where the writers are
Sally and Tom at the Castillo
The cast of Sally and Tom

By Deardra Shuler

There are different points of view as to whether Thomas Jefferson actually had a love affair with his slave Sally Hemmings.  Many books have been written on the subject debating the pros and cons of the matter.  Descendants of Hemmings have claimed that two of Sally Hemming’s children, Eston and Madison, orally stated that Thomas Jefferson was their father and thus their paternity by Thomas Jefferson has been widely supported and believed by Hemmings side of the family.  DNA testing via the male-line, indicates a genetic link between the Jefferson line and Hemming genetic line, indicating that an individual with the Jefferson Y chromosome fathered Eston Hemmings.  Although there were 25 adult male Jeffersons who carried the chromosome at the time, it’s assumed the most logic conclusion is that Thomas Jefferson fathered Eston Hemming for sure and therefore it’s supposed he fathered his other children by Sally Hemmings.

As part of Black History month, the Castillo Theatre, located at 543 West 42nd Street in Manhattan, has brought to the stage their musical portrayal of “Sally and Tom: The American Way” via Fred Newman’s book version and lyrics.  Presented in a rather unique theatrical setting the production is kept moving literally.  Starring Ava Jenkins as Sally Hemming; Adam Kemmerer as Thomas Jefferson, Sean Patrick Gibbons as antagonist James T, Callender, Brian D. Hicks as Madison Hemmings.  Both David Nackman and Miss Jacqueline Salit portray James Madison.  The production runs until March 25th.

While the play portrays Jefferson as a rather complicated man, it covers his hypocritical and rather cowardly side.  Reported as being opposed to slavery and even having stated he found the institution of slavery an abominable crime, Jefferson himself held slaves on his Monticello plantation in Virginia. Although it was not uncommon for the rich aristocracy to rape and force female slaves into sexual relationships as Jefferson did to Sally in Paris when she was 17 years old, it was one of those well kept private secrets never mentioned publicly.  In fact, it was considered bad form to talk about what even the slave master’s white wives, who while averting their eyes to the truth, could evidence given the numerous slave children who resembled their husbands. That is why when Jefferson’s political opponent and journalist James T. Callender wrote an article claiming Sally was Jefferson’s concubine during Jefferson’s first term as President, Jefferson gave no response, despite widely spread publicity on the affair.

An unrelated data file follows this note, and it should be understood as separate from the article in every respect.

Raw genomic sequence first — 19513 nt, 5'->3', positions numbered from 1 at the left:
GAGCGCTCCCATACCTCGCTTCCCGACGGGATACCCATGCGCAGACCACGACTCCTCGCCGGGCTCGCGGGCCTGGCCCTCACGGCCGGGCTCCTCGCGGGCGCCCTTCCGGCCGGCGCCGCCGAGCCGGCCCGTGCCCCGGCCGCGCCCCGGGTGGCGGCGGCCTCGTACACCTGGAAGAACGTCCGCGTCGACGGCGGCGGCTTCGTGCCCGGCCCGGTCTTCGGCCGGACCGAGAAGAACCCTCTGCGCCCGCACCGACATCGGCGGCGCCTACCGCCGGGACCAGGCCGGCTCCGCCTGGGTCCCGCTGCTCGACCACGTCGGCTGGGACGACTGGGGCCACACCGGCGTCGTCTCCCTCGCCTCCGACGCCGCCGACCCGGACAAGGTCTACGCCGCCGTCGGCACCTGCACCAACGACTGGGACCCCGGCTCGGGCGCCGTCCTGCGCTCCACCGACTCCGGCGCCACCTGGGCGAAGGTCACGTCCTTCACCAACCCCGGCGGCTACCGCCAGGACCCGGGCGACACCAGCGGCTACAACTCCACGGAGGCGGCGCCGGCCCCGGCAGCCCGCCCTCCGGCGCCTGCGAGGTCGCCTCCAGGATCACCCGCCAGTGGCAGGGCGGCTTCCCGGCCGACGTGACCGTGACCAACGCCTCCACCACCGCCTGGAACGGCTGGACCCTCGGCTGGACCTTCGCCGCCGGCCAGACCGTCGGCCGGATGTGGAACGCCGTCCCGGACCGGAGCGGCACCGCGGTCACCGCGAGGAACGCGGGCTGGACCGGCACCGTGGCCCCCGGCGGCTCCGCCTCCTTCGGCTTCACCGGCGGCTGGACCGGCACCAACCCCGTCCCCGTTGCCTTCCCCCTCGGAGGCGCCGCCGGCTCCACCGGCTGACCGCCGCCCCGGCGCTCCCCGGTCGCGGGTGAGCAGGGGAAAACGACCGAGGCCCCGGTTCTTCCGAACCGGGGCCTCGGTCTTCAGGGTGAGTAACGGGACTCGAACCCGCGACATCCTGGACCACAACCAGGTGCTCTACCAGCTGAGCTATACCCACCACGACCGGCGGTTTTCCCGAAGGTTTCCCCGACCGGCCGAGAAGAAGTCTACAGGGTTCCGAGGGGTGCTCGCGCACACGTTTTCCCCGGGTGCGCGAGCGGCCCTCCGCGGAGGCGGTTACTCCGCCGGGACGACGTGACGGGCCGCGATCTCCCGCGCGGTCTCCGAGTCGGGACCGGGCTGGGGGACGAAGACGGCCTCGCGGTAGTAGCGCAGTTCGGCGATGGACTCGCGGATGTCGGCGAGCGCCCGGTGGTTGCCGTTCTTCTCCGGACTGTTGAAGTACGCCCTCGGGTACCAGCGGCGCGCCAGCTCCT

While Jefferson never freed Sally, (his daughter did) Sally repeatedly begged him to free his children.  He finally freed Madison on his 21st birthday and its rumored he eventually freed all his children. It’s reported that Jefferson drafted the Virginia law of 1778 prohibiting the importation of enslaved Africans and proposed an ordinance that would ban slavery in the Northwest territories, with the hopes of eventual emancipation.  Yet, after having proposed these ordinances, Jefferson primarily remained silent; neither making further anti-slavery statements nor taking any significant public action to change the course of slavery.  Jefferson’s contradictory nature remains a puzzle to historians. 

Initially I found the first half of the production slow moving, however it picked up considerably during the course of the show, directly challenging the hypocrisy of America itself in terms of its pretense of “equal justice and liberty for all,” when it clearly practices inequity.  Songs in the musical such as “Enslaved by the Color of Our Skin,” “Rich and Poor Hypocrisy,” “The Coward’s Song,” and “The American Way,” highlight America’s hypocrisy and penchant for unequal treatment of its non-white citizens.  The song “The Beginning of America’s Night,” focuses on White America’s fear of those of darker hue.  Their revulsion of black people and other people of color is demonstrated by their deeds, declarations and an institutionalized hatred that continues to exist to this day, despite denial to the contrary.  Given Jefferson’s anti-slavery position he would be delighted to see a black man as President and perhaps disappointed to see although President Obama expressed “change,” little has changed, given the unbridled hatred, disrespect, hostility, and disgusting behavior demonstrated by many members of Jefferson’s own race toward the presidency of Barack Obama. Jefferson would be horrified by the condition of America; its joblessness, fear mongering, wars, dismantling of citizen rights, the economic condition brought about by the loss of manufacturing, greed and corruption and an educational system that ranks lower than some third world countries. He would be shocked by the complacency of the American people whose complete ambivalence and lack of self-governance has turned America into an oligarchy instead of a democracy.  Jefferson would find it unimaginable that greedy corporations have become multi-nationalist betraying America and nationalism for the sake of profit.

“Sally and Tom: The American Way,” displays the inequity of early America, while reminding us that inequity still prevails.  Although a hidden love affair between two people, Sally and Tom demonstrates that nothing hidden remains so forever.  Yet, it reminds us it’s not too late for America to learn the lessons of its past.  Go see “Sally and Tom” and let’s begin the collective work that brings true equity and a better America in future.

 

 

Comments
1 Comment count
Comment Bubble Tip

Make history your story - go

Make history your story - go see Sally and Tom